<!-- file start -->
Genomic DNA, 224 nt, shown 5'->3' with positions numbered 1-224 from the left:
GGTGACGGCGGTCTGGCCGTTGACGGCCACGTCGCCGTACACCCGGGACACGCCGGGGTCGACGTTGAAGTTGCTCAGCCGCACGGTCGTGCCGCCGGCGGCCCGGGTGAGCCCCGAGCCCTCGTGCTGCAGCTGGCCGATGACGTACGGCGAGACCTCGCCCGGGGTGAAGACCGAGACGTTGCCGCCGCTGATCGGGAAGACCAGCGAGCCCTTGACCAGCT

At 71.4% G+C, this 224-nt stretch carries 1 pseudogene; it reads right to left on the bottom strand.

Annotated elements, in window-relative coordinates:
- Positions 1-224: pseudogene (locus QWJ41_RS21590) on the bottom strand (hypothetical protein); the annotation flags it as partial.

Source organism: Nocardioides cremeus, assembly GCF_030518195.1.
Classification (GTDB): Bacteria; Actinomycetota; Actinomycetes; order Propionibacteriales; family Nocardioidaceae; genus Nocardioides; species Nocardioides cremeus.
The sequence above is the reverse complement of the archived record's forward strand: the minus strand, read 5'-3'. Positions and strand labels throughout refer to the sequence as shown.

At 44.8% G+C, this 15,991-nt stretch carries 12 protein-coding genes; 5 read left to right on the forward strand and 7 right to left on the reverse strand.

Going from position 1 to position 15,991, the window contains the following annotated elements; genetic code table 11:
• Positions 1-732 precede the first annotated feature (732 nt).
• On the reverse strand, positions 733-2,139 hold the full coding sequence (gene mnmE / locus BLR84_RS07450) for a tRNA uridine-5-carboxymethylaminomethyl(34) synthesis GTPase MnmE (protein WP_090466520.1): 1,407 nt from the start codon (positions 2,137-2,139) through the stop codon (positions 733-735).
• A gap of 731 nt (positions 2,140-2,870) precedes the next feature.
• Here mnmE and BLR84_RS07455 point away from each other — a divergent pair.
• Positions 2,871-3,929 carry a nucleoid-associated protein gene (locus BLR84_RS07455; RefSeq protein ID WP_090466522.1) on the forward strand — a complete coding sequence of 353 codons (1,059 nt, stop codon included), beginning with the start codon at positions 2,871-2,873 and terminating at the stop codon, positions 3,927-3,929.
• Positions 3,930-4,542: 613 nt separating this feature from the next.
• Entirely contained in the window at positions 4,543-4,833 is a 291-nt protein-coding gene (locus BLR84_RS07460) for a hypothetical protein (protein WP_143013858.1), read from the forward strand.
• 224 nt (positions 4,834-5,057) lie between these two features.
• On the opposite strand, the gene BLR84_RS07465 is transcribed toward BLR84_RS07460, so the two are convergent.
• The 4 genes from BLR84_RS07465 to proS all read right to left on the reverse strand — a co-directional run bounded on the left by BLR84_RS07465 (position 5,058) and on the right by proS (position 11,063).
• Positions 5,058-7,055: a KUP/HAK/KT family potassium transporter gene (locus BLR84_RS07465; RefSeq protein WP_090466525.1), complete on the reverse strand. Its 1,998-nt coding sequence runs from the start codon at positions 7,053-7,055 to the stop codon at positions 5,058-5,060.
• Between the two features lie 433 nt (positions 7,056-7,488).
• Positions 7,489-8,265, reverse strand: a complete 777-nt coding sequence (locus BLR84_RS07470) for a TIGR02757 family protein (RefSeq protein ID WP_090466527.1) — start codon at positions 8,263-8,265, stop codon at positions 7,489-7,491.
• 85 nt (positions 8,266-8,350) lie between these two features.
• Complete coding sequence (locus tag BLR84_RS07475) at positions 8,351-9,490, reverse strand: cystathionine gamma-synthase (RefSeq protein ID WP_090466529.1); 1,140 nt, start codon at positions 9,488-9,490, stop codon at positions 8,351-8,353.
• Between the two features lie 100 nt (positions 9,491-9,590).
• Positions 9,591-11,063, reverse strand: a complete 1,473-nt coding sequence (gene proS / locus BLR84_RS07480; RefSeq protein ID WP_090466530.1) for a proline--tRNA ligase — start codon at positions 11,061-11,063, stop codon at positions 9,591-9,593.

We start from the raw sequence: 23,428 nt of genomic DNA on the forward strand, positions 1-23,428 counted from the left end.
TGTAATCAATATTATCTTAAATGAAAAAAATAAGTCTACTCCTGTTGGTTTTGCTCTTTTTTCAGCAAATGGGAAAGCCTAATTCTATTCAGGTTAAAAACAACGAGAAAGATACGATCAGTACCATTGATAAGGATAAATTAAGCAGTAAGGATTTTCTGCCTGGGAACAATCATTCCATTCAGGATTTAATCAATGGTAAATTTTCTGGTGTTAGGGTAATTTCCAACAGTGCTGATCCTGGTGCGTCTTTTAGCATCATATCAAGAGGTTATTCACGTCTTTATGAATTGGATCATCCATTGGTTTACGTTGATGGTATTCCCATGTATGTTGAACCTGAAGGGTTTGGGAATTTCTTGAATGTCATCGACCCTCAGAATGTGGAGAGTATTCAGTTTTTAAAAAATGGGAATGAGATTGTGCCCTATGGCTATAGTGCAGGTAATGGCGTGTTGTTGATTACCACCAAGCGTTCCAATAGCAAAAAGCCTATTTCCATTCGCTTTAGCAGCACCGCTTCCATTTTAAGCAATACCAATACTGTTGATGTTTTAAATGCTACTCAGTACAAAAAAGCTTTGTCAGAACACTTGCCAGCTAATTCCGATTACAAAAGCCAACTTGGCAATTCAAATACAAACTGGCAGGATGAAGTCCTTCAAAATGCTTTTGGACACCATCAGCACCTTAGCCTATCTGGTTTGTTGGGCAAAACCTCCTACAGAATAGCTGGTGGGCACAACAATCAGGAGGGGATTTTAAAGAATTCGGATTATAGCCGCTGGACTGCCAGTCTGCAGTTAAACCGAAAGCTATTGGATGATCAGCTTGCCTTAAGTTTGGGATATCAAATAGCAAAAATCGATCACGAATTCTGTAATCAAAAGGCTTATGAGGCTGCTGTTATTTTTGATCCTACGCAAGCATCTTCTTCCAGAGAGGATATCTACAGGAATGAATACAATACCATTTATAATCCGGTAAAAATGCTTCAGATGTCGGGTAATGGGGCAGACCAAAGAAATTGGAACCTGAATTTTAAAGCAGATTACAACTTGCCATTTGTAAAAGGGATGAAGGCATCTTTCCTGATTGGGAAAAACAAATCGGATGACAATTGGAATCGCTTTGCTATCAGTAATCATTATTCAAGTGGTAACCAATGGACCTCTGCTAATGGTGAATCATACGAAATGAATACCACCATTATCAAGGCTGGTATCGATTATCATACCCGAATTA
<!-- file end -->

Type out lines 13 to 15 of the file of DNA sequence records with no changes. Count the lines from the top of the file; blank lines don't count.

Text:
• A gap of 731 nt (positions 2,140-2,870) precedes the next feature.
• Here mnmE and BLR84_RS07455 point away from each other — a divergent pair.
• Positions 2,871-3,929 carry a nucleoid-associated protein gene (locus BLR84_RS07455; RefSeq protein ID WP_090466522.1) on the forward strand — a complete coding sequence of 353 codons (1,059 nt, stop codon included), beginning with the start codon at positions 2,871-2,873 and terminating at the stop codon, positions 3,927-3,929.